Last Saturday, I had the pleasure of being one of three speakers at a Zoom webinar sponsored by the Ayala Heritage Library and the US Embassy in the Philippines. I spoke about the urban history of Makati, while Noelle Rodriguez spoke on Zamboanga City, and Prof. Meloy Mabunay presented Iloilo City’s colorful past.
Close to a thousand people attended the two-hour event. The Q & A section elicited hundreds of questions and comments. Who says urban history does not interest anyone?
I enjoyed presenting Makati, especially the 1960s-1980s, because I shopped at the commercial center as a kid there, and I worked in the district from the late 1970s through to the 1980s. I even lived for a spell in a condo in the late ’80s.
The 1960s was an exciting time for the developers of modern Makati, as well as for those who set up offices, building modern structures that were the best examples of modern Filipino architecture of the day.
The architects who created this new district included the likes of Leandro Locsin, Carlos Arguelles, Gabriel Formoso, Cesar Concio, Jose Zaragoza, Angel Nakpil, William Conscolluela, as well as the landscape architect IP Santos. Locsin, Zaragoza, Nakpil and Santos would later be named National Artists, not in small part due to their work in Makati.
Many of these architects would also move their offices to the district. I worked for Cesar Concio for a brief period and for IP Santos for four years. I always marveled at the pace of construction in the district as seen from our drafting rooms and offices.
The district became the modern face, not just of Makati, which was still just a town of Rizal Province, but of greater Manila. Ayala Avenue became the Wall Street of the capital and its skyscrapers (albeit short by today’s standards) became the backdrop of many pictorials. Fashion shoots and advertisements featured Makati landmarks as backdrops to lend an air of progress and sophistication.
Ayala and Paseo de Roxas Avenues, where we worked, were then strictly zoned as offices. Each building was only allowed one cafeteria or restaurant to service its occupants and visitors. I remember that we had to bring packed lunches or otherwise walk all the way to the Makati Commercial Center for food. These eventually led to the rise of jollijeeps, or our ’70s equivalent of the food truck, parked behind buildings and swarmed by everyone except executives of companies.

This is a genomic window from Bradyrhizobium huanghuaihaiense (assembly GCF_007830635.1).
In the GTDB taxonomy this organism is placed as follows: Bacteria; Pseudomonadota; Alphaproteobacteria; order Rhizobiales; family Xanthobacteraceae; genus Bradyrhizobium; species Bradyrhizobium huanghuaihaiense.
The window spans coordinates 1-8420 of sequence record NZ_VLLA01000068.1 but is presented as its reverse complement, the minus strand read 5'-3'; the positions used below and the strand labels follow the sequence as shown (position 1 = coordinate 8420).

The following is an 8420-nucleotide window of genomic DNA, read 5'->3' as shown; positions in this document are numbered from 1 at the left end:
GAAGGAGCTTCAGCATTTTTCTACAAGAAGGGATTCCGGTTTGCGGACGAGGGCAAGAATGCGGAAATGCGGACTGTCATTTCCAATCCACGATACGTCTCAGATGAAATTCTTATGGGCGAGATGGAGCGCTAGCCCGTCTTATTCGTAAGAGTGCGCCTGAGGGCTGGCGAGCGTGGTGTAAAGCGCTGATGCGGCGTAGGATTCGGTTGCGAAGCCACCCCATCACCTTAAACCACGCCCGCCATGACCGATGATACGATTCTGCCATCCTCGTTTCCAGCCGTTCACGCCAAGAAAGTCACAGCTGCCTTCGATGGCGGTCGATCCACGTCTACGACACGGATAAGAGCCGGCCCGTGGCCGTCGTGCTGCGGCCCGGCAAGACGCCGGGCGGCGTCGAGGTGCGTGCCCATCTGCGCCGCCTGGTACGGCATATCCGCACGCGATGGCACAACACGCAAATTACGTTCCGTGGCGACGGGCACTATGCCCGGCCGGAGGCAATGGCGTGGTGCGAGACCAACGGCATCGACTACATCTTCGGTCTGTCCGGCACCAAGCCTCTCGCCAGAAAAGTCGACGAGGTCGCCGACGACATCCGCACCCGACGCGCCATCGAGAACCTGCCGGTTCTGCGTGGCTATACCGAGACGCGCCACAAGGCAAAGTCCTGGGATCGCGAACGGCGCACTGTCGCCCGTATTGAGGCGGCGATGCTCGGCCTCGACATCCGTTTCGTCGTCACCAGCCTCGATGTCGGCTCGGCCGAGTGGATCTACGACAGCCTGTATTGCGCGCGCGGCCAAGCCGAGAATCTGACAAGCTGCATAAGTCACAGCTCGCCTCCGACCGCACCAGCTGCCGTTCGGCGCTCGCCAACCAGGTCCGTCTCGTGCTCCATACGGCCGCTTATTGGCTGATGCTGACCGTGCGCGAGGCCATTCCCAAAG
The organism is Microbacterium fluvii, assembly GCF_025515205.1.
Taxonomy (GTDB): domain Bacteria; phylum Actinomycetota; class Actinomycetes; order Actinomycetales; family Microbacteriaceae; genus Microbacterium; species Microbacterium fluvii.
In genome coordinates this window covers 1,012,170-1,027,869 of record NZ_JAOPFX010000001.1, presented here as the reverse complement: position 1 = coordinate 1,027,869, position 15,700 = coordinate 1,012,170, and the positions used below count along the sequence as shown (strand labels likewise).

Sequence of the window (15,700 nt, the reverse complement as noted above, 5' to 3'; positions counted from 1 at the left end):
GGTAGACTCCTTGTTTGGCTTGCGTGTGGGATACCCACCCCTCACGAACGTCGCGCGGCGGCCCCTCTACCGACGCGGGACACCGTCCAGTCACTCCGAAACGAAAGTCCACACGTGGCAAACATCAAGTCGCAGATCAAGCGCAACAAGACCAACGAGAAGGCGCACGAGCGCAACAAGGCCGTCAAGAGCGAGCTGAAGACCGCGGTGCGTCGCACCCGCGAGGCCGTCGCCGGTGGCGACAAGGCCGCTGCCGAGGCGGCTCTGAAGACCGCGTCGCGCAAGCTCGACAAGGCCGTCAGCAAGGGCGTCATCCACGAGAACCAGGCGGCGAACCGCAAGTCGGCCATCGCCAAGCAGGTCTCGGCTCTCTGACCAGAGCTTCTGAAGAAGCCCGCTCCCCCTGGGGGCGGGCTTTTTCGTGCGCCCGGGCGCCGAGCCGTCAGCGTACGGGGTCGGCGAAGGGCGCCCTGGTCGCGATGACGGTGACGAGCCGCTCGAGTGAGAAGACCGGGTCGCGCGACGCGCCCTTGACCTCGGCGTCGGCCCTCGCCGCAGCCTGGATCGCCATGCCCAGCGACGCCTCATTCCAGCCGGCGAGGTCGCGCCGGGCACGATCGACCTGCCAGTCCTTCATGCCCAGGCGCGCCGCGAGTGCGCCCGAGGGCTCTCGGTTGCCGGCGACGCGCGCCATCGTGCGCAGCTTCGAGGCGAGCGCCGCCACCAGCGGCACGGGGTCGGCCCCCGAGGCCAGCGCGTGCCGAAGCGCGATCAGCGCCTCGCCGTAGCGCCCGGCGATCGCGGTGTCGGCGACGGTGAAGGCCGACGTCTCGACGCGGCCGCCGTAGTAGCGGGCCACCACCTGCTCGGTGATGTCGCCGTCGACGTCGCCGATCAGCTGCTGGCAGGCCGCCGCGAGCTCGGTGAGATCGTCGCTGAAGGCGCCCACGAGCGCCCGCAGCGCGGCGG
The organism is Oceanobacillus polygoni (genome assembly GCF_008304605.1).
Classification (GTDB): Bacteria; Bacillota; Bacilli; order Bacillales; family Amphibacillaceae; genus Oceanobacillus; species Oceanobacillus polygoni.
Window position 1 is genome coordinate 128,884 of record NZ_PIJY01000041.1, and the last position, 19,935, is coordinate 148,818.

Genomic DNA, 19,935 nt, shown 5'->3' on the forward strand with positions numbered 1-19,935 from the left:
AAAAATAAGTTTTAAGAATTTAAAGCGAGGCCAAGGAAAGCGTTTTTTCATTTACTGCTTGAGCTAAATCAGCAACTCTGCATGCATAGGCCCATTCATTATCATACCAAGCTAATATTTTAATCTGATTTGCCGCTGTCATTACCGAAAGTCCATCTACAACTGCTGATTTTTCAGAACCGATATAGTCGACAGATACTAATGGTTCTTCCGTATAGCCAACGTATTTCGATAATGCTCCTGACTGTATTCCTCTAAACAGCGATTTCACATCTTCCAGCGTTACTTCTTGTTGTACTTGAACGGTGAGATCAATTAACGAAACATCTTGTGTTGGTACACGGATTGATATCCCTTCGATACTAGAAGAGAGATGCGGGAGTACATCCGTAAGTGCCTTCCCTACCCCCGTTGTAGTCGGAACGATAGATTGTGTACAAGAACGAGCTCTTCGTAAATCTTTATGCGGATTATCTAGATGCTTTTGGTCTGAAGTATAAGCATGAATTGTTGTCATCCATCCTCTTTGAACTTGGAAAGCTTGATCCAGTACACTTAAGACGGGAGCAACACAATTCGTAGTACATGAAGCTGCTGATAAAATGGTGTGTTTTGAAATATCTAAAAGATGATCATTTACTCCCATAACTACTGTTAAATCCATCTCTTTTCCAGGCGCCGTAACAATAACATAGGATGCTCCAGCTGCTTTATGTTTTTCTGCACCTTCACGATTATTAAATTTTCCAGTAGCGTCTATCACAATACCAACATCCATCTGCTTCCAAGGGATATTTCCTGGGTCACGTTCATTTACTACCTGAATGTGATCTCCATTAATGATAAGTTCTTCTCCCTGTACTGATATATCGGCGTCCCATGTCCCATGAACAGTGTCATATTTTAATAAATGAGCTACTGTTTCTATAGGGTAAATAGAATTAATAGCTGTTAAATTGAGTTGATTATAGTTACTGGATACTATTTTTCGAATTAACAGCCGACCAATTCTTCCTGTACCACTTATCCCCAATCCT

The commercial center was the site of many memories. My favorite place there was Rizal Theater, where I watched Disney flicks and the first Star Wars. Liela’s restaurant on the ground floor of the theater served the best arroz ala Cubana in the world. Next to the theater I loved the bookstores: Erewhon, the Philippine Education Company, Goodwill, and eventually National Book Store.
The Makati Supermarket was the place for groceries and spaghetti. I was never able to eat at Sulu Restaurant (designed by the Mañosa Brothers), but it was a visual and culinary landmark for everyone.
Rustans’ Mies van der Rohe-like department store designed by architect Jose Sala was an architectural gem, although I could not afford to buy anything there in the ’70s as my salary was a mere P600 a month.
Of course we all enjoyed the commercial center’s landscape malls, a creation of National Artist for Landscape Architecture IP Santos, whom I worked for in the late 1970s. I came into that office as the central Glorietta and the final phases of the outdoor malls were completed around the Quad and SM buildings.
The success of the commercial buildings on the two main avenues of Makati led to Salcedo and Legaspi villages being converted into mixed-use sections, when originally they were intended just as residential zones. This mix of uses —residential condominiums, offices, and eventually more restaurants and bistros — led to more vibrancy in the district from the 1990s onwards.
The accepted strategy of development today, even in business districts, is a mix of uses and more amenities at the ground and lower levels. My professional involvement with this evolution had been fairly constant since the late 1990s when MACEA, the local building owner’s association, retained my firm to design the streetscapes of the district.
Makati is today chock full of real skyscrapers pushing densities and heights four to five times the pioneer structures of the 1960s. However, it has improved its mobility systems to allow for full pedestrian circulation with elevated, underground and sidewalk systems that are now at par with cities like Singapore and Hong Kong. Additional greenery and landscape enhancements have also been constant. Like in progressive cities elsewhere, all streets in Makati have trees.
Makati is a model for urban development in the country, but the best lesson it offers to other Philippine cities is that this urbanity must constantly evolve and improve based on what people, and not just cars and buildings, need.
The next 50 years looks even more exciting for Makati.